With particular reference now to FIG. 1a, it will be seen that the left-most end of the tube 10' is constructed such that the left-most end 17' is provided with a plug 12', that is disc-like, if viewed in transverse section, having connected thereto a sleeve-like portion 13', such that the portion 12' and 13' comprise a separate element movably positionable at different locations inside the tube 10', in the direction of the double headed arrow 14', for instances in which specific calibration of the length Y of the tube 10' is desired.
It will also be noted that the gasket or seal 30, in order to conform precisely to the exterior configuration of the tube 10 at the location of the hole 20, will generally be of concave construction when viewed from above in FIG. 2. The upper surface of the sealing gasket 30 may have various labyrinthine designs on its surface, to assure against leakage. It will be noted that by the use of a holder having an upper portion as described above, the holder may be slipped onto and off of the tube, without contamination of either end of the tube from breath of the user. In the alternative, not illustrated, the upper end of the holder could be divided into two halves, clampable over the disposable tube.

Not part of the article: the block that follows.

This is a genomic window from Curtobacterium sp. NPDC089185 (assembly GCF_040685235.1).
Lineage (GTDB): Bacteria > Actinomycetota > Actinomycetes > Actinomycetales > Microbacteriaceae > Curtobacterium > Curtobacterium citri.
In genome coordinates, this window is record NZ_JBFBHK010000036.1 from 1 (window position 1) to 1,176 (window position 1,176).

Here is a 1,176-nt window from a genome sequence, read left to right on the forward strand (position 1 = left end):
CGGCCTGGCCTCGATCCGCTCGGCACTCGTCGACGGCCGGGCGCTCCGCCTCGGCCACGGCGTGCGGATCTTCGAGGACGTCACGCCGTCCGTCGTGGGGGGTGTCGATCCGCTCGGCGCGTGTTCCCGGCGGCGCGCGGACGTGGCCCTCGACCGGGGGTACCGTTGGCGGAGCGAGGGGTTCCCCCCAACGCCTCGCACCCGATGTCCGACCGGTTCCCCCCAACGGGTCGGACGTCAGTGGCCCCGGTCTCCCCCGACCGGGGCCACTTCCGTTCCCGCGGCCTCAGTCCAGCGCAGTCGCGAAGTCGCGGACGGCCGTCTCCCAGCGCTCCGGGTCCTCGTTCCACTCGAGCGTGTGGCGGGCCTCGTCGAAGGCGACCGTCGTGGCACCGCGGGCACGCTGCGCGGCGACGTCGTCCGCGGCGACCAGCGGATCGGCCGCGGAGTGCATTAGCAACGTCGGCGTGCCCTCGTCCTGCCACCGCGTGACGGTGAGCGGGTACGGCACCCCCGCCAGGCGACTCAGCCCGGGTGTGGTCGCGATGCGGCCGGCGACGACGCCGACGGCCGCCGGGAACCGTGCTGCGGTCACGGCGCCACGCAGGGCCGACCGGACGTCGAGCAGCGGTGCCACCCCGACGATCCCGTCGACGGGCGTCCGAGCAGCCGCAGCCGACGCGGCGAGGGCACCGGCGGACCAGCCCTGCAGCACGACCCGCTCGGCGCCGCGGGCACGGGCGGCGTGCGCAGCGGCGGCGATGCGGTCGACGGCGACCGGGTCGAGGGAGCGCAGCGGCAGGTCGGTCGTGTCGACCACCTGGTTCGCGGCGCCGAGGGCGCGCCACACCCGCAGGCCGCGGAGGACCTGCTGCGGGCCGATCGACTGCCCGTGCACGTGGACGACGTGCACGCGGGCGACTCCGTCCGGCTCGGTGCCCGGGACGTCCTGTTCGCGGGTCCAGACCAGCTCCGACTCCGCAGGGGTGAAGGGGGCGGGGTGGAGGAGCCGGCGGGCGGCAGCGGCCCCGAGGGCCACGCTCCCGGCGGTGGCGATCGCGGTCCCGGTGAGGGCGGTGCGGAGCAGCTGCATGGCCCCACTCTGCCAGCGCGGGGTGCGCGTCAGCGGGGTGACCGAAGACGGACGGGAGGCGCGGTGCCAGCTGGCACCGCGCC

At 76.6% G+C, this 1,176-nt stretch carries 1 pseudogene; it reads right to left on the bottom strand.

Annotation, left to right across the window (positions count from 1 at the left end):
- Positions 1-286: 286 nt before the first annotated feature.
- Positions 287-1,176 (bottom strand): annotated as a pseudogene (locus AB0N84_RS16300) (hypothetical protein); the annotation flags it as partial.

It will thus be seen that, the holder 26 may readily be provided as a re-usable member, with the tube 10 constructed as a relatively inexpensive, disposable, and non-reusable member.
With particular reference to FIG. 3, the interconnection of the various basic components of the present invention will be understood. The pneumotach 40 is connected through a pneumotach interface 43, by means of a suitable connection means such as the male-female type connector 50, 51 illustrated, to connect to the pulmonary computer. The pulmonary computer 52 (which comprises a microprocessor and associated components) likewise has a female connection portion 53 for receiving a male connection 54 from the spirometer 55.